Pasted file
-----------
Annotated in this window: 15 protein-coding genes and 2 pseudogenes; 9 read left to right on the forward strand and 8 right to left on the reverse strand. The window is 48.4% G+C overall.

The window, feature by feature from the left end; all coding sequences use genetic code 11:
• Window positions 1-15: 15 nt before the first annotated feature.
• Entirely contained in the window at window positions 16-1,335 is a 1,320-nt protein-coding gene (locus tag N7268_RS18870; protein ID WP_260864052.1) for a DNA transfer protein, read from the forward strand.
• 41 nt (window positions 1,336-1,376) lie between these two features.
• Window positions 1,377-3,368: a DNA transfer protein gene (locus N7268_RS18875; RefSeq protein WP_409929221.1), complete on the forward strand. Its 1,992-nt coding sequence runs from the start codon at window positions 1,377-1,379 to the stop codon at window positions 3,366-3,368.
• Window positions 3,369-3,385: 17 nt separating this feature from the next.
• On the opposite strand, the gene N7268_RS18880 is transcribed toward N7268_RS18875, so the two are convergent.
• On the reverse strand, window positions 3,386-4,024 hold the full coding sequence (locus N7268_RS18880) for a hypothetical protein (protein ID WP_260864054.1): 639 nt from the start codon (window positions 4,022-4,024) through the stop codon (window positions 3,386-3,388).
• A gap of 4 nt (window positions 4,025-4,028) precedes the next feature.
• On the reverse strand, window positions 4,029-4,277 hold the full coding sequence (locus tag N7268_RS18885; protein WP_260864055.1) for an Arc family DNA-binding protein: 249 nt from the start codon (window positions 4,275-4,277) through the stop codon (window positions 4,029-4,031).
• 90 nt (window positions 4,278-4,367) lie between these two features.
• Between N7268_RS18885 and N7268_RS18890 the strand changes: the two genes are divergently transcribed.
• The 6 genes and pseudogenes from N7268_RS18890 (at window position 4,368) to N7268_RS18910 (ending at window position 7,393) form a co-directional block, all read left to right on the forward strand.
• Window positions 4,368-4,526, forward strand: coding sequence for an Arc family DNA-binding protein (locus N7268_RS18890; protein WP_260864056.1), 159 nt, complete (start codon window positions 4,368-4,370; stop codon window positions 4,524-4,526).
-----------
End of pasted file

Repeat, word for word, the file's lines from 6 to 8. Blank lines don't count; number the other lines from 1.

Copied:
• Window positions 1,377-3,368: a DNA transfer protein gene (locus N7268_RS18875; RefSeq protein WP_409929221.1), complete on the forward strand. Its 1,992-nt coding sequence runs from the start codon at window positions 1,377-1,379 to the stop codon at window positions 3,366-3,368.
• Window positions 3,369-3,385: 17 nt separating this feature from the next.
• On the opposite strand, the gene N7268_RS18880 is transcribed toward N7268_RS18875, so the two are convergent.